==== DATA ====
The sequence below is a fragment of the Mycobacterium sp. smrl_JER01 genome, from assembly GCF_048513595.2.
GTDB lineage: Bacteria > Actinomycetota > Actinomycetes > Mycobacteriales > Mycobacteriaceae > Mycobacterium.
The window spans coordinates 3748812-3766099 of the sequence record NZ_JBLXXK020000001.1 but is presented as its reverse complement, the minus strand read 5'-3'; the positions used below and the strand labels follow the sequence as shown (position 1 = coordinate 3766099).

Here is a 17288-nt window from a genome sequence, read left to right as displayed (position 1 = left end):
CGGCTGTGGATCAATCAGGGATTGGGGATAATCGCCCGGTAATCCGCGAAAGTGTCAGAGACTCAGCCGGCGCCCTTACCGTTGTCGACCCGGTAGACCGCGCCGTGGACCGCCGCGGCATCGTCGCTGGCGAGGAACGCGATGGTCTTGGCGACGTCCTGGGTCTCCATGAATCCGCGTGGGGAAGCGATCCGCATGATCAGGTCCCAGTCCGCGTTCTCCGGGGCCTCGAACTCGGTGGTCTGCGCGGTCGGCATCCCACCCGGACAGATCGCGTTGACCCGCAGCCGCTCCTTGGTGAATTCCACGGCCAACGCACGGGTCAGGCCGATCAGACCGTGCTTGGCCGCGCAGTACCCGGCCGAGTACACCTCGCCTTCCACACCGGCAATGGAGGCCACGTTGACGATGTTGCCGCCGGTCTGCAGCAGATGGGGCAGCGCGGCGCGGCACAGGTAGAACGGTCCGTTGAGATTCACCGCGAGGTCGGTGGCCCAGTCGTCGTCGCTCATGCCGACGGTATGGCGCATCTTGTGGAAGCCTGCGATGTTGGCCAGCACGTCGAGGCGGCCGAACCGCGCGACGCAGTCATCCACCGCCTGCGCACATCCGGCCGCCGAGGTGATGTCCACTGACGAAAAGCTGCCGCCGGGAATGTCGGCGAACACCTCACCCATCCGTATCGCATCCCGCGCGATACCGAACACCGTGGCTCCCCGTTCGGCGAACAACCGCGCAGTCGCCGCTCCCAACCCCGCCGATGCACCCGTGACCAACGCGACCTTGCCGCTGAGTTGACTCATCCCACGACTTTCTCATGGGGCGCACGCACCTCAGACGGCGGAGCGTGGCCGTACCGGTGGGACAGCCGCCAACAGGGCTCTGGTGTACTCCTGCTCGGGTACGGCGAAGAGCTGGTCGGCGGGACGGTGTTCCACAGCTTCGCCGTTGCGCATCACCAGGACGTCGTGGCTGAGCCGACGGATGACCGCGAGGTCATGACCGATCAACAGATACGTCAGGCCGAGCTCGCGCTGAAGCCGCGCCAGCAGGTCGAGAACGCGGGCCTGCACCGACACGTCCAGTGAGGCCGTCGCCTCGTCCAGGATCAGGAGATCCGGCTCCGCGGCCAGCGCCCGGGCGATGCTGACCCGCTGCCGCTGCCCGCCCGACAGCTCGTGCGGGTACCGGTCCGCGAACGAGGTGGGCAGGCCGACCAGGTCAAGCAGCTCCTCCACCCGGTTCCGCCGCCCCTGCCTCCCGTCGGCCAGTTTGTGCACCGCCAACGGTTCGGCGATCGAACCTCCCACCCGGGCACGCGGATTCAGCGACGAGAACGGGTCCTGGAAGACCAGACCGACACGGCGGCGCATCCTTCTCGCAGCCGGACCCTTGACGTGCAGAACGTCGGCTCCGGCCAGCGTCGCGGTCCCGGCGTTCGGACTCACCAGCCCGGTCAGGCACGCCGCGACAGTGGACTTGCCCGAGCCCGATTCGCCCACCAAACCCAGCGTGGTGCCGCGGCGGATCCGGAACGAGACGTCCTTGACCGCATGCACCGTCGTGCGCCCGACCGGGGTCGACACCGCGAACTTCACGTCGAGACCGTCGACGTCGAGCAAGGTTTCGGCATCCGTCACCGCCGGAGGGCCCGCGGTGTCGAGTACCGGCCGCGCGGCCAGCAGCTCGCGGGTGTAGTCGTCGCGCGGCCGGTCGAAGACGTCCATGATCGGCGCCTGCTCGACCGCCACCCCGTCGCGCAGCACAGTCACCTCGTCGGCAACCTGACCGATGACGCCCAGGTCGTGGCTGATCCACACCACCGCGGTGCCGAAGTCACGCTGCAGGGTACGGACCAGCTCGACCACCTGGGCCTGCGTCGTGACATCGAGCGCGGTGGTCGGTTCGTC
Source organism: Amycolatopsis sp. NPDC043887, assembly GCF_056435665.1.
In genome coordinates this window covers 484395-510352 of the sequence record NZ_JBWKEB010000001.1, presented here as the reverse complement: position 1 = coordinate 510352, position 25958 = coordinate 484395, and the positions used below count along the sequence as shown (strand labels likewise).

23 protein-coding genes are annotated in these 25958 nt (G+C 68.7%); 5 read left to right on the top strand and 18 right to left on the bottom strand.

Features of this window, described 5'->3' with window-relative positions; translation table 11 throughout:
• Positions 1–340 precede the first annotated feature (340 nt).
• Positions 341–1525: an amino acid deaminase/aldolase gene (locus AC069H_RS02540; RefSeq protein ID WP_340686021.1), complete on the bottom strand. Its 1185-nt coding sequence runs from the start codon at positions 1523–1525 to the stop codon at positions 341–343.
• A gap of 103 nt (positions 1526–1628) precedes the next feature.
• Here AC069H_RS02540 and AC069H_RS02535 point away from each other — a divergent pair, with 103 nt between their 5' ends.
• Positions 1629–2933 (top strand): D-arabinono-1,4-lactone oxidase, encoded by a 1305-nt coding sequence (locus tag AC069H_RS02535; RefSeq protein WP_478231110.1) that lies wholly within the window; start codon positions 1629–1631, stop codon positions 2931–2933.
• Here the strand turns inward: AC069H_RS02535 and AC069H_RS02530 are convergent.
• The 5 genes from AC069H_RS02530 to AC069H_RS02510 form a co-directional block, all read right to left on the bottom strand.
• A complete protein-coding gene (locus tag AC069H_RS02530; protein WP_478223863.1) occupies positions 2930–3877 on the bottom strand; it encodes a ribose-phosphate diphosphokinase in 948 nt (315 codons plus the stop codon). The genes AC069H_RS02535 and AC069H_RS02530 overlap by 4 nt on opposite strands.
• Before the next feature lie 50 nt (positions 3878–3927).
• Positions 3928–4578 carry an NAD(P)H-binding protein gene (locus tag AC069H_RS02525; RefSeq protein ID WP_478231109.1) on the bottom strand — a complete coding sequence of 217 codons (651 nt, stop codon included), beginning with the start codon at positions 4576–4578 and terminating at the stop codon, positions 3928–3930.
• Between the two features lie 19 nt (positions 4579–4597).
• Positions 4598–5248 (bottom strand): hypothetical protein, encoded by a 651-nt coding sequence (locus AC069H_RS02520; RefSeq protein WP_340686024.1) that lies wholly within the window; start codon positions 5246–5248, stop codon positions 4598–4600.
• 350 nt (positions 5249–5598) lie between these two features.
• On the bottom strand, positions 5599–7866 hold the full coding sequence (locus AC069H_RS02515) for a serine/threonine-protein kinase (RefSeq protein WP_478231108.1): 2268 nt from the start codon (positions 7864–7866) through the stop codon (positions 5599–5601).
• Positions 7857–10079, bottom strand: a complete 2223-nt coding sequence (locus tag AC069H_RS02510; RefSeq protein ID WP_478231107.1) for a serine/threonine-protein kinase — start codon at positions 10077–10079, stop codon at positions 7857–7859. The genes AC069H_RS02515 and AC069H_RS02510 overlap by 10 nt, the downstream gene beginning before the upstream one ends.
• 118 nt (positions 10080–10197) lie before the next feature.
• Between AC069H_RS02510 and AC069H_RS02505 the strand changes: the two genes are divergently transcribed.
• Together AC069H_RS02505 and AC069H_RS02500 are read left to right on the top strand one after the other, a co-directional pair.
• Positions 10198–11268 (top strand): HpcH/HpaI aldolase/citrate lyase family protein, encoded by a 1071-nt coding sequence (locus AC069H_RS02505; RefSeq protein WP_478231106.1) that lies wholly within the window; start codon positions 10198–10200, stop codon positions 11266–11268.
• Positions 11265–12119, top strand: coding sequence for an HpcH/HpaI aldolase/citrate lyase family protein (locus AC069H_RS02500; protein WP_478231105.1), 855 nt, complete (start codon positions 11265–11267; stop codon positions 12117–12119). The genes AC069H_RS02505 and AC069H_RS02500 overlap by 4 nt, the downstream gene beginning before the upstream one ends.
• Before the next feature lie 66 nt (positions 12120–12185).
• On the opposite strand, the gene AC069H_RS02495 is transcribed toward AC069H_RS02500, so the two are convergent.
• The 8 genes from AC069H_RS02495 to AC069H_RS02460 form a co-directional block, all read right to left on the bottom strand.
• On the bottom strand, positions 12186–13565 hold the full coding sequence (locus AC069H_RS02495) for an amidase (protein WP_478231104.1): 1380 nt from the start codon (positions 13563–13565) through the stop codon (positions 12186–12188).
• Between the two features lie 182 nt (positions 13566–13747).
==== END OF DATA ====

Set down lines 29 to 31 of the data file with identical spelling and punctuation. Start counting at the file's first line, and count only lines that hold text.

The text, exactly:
• Positions 11265–12119, top strand: coding sequence for an HpcH/HpaI aldolase/citrate lyase family protein (locus AC069H_RS02500; protein WP_478231105.1), 855 nt, complete (start codon positions 11265–11267; stop codon positions 12117–12119). The genes AC069H_RS02505 and AC069H_RS02500 overlap by 4 nt, the downstream gene beginning before the upstream one ends.
• Before the next feature lie 66 nt (positions 12120–12185).
• On the opposite strand, the gene AC069H_RS02495 is transcribed toward AC069H_RS02500, so the two are convergent.